AsynchronousByteCharChannel and Timeouts
cowwoc at bbs.darktech.org
Mon Aug 3 10:23:47 PDT 2009
Alan Bateman wrote:
> Gili wrote:
>> I wonder if this is a difference between socket communications and serial
>> ports. As far as I know, there is no way for me to initiate a "wait
>> read against a serial port and then fire some method at a later time
>> it to return as much data has it managed to gather so far.
>> Looking at
>> and http://msdn.microsoft.com/en-us/library/aa363791%28VS.85%29.aspx it
>> seems that if you cancel a read (the only way I know of interrupting it)
>> operation will return zero bytes. Am I missing something?
> Cancellation of I/O operations is an awkward topic and clearly not
> feasible on all operating systems and in all cases. The timeout support
> in AsynchronousSocketChannel does not require it. This approach might be
> worth exploring for your serial port channel but it really depends on it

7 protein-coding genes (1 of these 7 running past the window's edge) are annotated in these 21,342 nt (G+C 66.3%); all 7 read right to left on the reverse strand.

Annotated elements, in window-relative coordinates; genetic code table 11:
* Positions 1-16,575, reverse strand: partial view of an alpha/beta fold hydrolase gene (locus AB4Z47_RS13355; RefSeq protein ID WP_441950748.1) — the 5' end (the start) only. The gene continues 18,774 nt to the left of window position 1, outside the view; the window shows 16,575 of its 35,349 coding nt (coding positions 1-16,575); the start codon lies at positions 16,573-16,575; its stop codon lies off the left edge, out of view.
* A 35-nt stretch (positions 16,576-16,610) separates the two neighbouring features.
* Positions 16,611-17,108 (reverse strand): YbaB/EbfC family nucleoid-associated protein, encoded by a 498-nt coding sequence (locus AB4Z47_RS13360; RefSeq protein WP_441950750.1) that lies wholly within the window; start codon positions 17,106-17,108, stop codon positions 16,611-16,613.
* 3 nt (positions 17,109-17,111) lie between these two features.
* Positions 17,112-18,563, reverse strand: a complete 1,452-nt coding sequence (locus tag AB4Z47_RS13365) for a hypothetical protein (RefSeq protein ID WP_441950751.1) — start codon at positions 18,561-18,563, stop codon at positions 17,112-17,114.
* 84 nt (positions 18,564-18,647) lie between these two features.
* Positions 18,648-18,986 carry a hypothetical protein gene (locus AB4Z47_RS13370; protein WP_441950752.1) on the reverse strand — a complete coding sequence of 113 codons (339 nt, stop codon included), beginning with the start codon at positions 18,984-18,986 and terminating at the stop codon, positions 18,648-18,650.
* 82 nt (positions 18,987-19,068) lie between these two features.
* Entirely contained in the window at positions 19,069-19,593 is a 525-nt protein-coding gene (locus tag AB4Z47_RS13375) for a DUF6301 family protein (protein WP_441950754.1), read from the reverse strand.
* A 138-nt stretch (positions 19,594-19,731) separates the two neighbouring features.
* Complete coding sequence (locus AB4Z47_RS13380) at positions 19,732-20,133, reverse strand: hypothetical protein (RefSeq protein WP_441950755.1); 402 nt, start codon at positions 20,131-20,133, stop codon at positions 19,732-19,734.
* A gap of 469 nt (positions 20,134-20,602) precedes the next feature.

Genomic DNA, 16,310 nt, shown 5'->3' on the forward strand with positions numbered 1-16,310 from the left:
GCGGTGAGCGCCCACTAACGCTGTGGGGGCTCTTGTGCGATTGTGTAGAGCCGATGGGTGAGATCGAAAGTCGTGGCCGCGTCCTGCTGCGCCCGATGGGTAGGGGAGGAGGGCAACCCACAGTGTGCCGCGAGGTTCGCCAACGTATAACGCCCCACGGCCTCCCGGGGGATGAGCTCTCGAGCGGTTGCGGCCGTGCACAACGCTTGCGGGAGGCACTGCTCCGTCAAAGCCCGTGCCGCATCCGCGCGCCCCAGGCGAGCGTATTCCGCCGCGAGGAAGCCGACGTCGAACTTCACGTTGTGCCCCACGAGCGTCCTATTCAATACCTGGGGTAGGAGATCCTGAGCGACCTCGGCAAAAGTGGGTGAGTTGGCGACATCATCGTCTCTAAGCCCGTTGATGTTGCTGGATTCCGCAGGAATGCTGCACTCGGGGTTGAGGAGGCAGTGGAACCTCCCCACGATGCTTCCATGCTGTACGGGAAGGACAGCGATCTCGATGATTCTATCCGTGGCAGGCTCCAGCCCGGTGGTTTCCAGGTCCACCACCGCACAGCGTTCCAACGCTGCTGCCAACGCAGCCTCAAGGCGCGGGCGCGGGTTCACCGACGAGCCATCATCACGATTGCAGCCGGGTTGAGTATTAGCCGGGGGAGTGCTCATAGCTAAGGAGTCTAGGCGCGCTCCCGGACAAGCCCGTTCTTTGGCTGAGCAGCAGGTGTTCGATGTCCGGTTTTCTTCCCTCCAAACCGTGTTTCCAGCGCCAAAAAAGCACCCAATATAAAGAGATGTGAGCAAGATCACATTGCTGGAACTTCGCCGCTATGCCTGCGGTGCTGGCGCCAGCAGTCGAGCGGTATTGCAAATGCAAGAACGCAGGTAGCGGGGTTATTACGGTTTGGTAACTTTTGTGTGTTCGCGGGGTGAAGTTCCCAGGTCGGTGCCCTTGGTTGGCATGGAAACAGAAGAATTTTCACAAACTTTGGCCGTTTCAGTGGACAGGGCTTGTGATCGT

> if makes sense to want to continue to use the channel after a timeout.
> In the case of AsynchronousSocketChannel, the timeout support is there
> to make it easy to deal with cases where the peer does not respond. The
> typical error handling includes close the channel. In the case of serial
> I/O, how would you expect the application to handle a timeout?
Here is a simple counter-example that comes to mind:
write() to request a computation on the remote end
read() with a timeout waiting for the result
if a timeout occurs, write() telling the queue to abort the computation
In the above case you could disconnect on timeout, reconnect and request an
abort. Forcing a disconnect on a timeout is not the end of the world, but it
seems like an unnecessary limitation. Instead of invalidating the channel,
couldn't you have specified that in case of a timeout the API will return
the number of bytes that were written by the underlying implementation
(ideally zero) and leave it up to the user to decide if he wishes to
disconnect or do something else?
In parallel, I will ask on another mailing list whether they have real-life
use-cases of using a serial-port after a timeout.
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